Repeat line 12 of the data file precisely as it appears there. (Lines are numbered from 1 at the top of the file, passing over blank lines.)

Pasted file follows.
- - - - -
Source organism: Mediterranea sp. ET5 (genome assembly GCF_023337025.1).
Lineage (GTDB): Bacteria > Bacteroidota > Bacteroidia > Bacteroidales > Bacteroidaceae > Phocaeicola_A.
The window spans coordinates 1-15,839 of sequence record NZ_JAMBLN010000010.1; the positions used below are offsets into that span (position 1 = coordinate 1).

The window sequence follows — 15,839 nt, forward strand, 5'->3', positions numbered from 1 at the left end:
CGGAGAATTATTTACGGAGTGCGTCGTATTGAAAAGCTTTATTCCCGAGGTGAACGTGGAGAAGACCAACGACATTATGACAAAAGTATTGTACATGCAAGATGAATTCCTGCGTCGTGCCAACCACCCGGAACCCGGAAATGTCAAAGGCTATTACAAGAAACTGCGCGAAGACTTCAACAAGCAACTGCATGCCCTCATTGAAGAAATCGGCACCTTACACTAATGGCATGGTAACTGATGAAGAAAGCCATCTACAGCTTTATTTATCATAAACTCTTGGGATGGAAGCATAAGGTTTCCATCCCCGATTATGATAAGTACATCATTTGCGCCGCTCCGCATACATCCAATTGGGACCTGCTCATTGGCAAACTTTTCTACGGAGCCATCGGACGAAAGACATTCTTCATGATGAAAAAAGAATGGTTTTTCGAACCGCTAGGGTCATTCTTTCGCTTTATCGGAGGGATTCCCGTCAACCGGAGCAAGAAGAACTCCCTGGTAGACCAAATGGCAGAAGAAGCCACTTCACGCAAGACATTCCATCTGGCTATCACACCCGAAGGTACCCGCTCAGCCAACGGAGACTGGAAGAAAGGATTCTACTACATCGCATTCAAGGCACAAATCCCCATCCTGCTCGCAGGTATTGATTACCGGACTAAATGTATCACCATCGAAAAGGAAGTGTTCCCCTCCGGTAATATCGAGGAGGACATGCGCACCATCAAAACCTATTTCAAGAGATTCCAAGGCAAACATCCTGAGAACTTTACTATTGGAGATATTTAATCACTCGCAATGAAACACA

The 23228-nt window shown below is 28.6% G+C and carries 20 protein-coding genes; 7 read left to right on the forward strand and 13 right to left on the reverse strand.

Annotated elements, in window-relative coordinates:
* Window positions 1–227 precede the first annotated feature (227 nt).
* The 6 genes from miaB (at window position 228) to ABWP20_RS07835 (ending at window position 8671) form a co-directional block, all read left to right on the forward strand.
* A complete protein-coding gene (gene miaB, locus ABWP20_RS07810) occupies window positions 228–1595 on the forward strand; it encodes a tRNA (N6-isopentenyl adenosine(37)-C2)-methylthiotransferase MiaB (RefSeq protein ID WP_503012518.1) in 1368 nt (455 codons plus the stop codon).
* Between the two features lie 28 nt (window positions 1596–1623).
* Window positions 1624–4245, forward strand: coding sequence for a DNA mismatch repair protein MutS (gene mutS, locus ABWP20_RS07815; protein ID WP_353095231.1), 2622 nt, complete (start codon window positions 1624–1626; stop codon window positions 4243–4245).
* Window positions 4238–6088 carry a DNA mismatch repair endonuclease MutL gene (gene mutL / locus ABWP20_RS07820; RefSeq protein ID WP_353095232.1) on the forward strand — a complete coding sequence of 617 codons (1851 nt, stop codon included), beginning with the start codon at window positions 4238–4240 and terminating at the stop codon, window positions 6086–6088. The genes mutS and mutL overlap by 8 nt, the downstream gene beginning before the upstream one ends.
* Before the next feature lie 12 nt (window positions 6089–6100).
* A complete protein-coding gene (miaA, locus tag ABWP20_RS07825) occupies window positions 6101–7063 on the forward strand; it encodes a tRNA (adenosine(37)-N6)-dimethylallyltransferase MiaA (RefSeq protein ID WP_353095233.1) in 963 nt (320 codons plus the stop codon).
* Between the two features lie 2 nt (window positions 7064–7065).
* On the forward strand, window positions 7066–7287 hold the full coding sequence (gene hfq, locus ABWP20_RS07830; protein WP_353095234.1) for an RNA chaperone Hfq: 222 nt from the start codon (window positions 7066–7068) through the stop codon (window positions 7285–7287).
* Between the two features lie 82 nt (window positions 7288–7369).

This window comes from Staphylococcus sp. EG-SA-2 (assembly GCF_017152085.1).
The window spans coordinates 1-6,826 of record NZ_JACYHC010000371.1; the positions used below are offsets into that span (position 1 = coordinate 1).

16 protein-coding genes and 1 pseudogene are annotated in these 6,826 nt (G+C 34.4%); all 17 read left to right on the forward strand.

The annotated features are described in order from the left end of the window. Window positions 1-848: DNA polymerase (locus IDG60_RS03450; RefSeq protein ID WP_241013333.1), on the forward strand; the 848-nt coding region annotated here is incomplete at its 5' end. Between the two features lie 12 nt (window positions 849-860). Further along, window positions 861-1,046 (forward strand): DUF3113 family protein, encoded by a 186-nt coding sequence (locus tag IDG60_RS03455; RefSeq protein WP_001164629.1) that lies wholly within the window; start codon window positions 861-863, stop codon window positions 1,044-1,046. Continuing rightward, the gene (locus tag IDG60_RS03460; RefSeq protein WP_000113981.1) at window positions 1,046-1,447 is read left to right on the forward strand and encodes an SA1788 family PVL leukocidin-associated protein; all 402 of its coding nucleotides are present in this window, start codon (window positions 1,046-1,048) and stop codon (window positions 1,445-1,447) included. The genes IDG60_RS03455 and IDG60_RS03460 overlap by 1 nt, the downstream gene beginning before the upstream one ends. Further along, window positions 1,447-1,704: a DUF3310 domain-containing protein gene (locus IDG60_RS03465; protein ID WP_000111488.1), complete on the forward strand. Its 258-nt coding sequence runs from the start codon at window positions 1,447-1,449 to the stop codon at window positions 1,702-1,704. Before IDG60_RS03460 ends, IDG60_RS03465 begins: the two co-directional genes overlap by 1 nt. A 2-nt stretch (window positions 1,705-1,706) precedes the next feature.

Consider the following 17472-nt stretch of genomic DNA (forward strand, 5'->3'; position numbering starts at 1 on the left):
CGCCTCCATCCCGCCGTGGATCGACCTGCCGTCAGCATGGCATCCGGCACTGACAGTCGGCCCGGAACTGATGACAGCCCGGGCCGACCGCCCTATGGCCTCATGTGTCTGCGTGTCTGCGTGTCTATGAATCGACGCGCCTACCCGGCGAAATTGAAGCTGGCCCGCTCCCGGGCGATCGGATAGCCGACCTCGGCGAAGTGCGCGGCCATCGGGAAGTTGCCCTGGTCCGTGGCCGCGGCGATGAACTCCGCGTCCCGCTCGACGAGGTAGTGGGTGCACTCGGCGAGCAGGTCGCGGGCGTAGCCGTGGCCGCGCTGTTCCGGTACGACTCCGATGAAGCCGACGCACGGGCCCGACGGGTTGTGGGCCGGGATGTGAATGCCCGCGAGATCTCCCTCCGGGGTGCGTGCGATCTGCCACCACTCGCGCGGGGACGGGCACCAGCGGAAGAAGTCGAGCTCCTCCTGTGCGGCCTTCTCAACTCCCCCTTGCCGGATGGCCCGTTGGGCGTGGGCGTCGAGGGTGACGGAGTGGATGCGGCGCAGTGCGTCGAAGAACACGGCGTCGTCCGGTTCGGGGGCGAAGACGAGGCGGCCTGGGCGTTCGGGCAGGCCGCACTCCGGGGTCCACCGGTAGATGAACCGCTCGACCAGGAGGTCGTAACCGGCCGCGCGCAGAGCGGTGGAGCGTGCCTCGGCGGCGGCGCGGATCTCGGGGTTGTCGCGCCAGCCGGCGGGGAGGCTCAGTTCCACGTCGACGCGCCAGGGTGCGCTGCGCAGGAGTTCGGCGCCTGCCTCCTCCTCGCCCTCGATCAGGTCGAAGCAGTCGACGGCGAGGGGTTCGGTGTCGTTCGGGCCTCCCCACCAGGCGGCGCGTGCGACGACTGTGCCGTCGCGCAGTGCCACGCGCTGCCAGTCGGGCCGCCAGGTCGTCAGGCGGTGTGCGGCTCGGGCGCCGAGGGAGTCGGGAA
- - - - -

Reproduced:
* Window positions 1624–4245, forward strand: coding sequence for a DNA mismatch repair protein MutS (gene mutS, locus ABWP20_RS07815; protein ID WP_353095231.1), 2622 nt, complete (start codon window positions 1624–1626; stop codon window positions 4243–4245).